DAMASCUS, Syria (CNN) -- Dozens of Syrians were killed and hundreds of others were affected by a suspected chemical attack on the last rebel-held town in Eastern Ghouta, rescue workers and an aid group said Sunday.
Anti-government activists claimed Syrian military helicopters dropped barrel bombs filled with chemicals on Douma, east of the capital Damascus, on Saturday night, suffocating some residents and sending others into violent convulsions.
Graphic footage shot by rescuers and activists show people -- including children -- dead and injured, some ghostly white and foaming at the mouth in makeshift medical centers. Others were found suffocated in their homes, according to first responders.
On Sunday the Syrian government and Russia, its key ally, vehemently denied involvement and accused rebels in Douma of fabricating the chemical attack claims in order to hinder the army's advances and provoke international military intervention.
US President Donald Trump has been briefed on the attack, a White House official told ABC News on Sunday. The State Department described the incident as "horrifying" and said that if the use of chemical agents in the attack was confirmed, it would "demand an immediate response by the international community."
At least 48 people died and 500 others displayed symptoms similar to exposure to "toxic gas" in the Douma area on Saturday, said the White Helmets rescue group and the Syrian American Medical Society, a charity, in a joint statement on Sunday.
Other groups have announced varying death tolls in the wake of the attack. CNN could not independently verify the authenticity of the footage or the reports.
Following the attack on Saturday night, doctors in Eastern Ghouta saw patients convulsing and some who appeared to be paralyzed and unresponsive, an official with the Union of Medical Care and Relief Organizations (UOSSM) told CNN.
The official, who asked to be identified as Dr. Jad and is in touch with local doctors, said one of the affected areas was the residential area of Masaken, where hundreds of civilians reside in underground shelters.
Syrian army poised to retake Douma
The attack comes as Syrian forces are on the verge of recapturing Douma, the last town held by rebels in Eastern Ghouta, following a brutal offensive launched in mid-February.
Sources close to the Syrian army told CNN that the military had advanced nearly a kilometer into the Douma area on Saturday.
On Sunday the government said it was negotiating with Jaish al-Islam, the last remaining rebel group in Douma, to evacuate its fighters from the town to Jarablus in northern Syria, the state-run news agency SANA reported.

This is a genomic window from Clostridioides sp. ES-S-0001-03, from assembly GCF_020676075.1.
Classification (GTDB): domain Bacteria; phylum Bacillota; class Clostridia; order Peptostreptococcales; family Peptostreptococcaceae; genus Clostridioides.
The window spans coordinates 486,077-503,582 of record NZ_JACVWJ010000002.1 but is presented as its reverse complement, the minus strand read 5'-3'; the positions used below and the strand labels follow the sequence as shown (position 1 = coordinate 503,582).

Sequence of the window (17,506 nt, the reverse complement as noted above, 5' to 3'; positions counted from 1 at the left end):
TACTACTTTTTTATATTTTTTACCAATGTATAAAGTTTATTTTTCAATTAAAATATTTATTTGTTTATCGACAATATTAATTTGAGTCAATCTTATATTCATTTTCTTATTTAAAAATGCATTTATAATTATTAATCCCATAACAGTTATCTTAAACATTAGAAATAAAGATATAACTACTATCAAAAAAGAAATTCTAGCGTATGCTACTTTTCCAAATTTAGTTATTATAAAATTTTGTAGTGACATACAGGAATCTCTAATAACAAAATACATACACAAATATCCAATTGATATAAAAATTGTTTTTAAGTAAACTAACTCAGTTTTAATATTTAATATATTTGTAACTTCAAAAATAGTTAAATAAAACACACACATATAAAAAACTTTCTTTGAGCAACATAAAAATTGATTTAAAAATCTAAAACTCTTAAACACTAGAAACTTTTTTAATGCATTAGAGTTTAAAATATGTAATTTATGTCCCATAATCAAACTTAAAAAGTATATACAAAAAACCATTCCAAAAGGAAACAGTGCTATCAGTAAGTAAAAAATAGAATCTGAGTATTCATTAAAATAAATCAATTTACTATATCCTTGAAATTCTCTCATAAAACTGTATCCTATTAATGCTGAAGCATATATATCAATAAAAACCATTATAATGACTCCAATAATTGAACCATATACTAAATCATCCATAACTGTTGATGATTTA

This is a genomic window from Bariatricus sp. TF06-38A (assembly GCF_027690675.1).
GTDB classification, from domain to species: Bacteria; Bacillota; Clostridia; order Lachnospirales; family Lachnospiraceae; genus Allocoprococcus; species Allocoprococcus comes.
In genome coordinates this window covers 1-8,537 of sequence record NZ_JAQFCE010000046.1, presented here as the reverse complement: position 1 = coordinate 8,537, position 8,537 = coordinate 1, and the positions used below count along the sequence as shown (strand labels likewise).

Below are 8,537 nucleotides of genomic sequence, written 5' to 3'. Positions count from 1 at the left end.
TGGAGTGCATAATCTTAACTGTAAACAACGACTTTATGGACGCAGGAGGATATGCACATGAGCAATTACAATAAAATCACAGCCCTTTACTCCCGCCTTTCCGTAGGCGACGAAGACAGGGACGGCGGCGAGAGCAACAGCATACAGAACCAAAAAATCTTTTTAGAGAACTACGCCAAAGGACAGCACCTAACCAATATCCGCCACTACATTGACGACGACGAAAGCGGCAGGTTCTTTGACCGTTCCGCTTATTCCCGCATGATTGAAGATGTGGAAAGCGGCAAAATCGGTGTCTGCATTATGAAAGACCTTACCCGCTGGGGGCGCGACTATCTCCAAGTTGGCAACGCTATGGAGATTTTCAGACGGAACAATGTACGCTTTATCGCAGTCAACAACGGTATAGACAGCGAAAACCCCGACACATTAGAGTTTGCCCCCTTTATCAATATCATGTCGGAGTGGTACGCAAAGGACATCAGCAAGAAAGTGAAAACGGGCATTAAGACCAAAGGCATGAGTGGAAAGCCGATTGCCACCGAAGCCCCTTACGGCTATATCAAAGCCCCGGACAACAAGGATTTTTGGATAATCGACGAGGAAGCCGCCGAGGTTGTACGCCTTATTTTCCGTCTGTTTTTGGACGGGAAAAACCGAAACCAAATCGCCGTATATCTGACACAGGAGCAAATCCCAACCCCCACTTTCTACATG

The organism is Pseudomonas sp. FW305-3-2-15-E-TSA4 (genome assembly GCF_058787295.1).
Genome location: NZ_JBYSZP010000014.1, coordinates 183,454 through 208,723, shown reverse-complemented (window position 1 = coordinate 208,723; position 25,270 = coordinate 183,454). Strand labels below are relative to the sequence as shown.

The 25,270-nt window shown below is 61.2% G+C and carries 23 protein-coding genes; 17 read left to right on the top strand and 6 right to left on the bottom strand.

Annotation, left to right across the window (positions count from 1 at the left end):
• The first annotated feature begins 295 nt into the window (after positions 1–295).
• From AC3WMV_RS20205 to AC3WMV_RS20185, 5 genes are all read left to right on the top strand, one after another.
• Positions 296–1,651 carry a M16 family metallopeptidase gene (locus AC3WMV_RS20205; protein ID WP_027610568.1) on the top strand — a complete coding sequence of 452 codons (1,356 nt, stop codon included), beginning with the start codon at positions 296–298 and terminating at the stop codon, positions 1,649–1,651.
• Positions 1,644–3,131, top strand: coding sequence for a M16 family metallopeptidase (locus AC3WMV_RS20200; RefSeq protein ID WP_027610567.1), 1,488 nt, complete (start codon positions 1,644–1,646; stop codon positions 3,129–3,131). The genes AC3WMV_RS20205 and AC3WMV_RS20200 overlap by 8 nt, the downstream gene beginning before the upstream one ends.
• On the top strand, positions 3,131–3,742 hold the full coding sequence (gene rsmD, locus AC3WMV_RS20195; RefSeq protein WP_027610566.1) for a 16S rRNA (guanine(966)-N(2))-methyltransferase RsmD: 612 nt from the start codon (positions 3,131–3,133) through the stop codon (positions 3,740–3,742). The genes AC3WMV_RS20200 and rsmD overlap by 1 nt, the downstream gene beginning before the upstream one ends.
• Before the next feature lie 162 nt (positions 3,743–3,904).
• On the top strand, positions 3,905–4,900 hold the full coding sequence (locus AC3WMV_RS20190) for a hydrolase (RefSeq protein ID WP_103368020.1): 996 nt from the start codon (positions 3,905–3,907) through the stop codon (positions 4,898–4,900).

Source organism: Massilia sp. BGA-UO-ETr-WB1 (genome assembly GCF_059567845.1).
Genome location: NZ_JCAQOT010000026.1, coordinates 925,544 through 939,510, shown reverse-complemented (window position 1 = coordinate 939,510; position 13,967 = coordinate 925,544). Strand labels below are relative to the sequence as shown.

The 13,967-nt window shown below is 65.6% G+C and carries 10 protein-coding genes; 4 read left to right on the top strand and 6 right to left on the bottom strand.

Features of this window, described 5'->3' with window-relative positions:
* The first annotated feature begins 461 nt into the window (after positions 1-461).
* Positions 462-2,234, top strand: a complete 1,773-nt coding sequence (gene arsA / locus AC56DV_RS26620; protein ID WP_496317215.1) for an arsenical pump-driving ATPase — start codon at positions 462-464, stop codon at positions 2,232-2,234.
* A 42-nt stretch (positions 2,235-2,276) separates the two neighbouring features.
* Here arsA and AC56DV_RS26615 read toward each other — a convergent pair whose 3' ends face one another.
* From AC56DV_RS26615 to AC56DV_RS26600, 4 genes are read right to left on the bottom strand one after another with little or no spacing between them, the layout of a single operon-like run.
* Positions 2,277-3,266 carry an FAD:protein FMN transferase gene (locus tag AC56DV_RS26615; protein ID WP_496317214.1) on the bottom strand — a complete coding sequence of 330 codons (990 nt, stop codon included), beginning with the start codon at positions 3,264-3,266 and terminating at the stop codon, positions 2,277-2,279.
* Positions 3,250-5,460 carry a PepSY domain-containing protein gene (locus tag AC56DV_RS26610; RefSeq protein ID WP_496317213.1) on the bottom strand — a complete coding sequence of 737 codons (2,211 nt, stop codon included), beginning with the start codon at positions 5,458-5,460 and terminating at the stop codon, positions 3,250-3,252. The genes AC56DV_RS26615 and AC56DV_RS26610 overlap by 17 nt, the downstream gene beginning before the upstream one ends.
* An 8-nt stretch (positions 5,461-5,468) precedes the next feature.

Talks between Russia and the rebel group collapsed on Friday. The Syrian government later resumed airstrikes in the rebel-held town, killing scores of people. Rebels responded with mortar attacks on Damascus, killing at least 12 people.
Hundreds of people have been killed and thousands more wounded in the offensive on Eastern Ghouta, which was once home to an estimated 400,000.
Around 130,000 people have left the enclave in the past month, according to the United Nations. Of these, 83,000 have gone to eight collective shelters in government-controlled areas on the outskirts of Damascus.
Many have also fled to Idlib in the northwest, the largest remaining rebel-held area in the country.
Underground weapons factory?
The Syrian military took CNN to what it claimed was an underground weapons factory belonging to rebels in Eastern Ghouta. Inside they showed off chemicals, fuses and mortar casings they said were used by rebels to manufacture weapons.
Government officials also showed CNN a handwritten manual detailing instructions for how to build incendiary weapons, including white phosphorus munitions, amongst other things. Officials say the manual was left behind by the rebels.
At another site, the military showed an underground storage facility they say belonged to the rebels inside a civilian area. The facility included an SA-5 surface-to-air missile.
CNN could not independently verify these claims.
One year after Khan Sheikhoun
The Syrian regime has been accused many times of turning chemical weapons on its people over the course of the war.
In April 2017, more than 80 people were killed in a sarin gas attack on the rebel-held town of Khan Sheikhoun.
That attack prompted the United States to launch 59 Tomahawk cruise missiles at a Syrian airbase.
A joint report from the United Nations and international chemical weapons inspectors last October determined Syrian President Bashar al-Assad's government was responsible for the attack. Damascus denied it was behind the attack and has repeatedly denied it has any chemical weapons.
Saturday's attack comes amid uncertainty about what role, if any, the US will play in Syria in the future.
The US has approximately 2,000 troops in Syria, where they advise local forces fighting ISIS. President Trump has said he wants to bring American troops home, but last week agreed to keep them in Syria for the short-term to help defeat the terror group.
Tamara Qiblawi and Fred Pleitgen reported from Damascus, Sheena McKenzie wrote in London. Steve Almasy and Milena Veselinovic contributed to this report.
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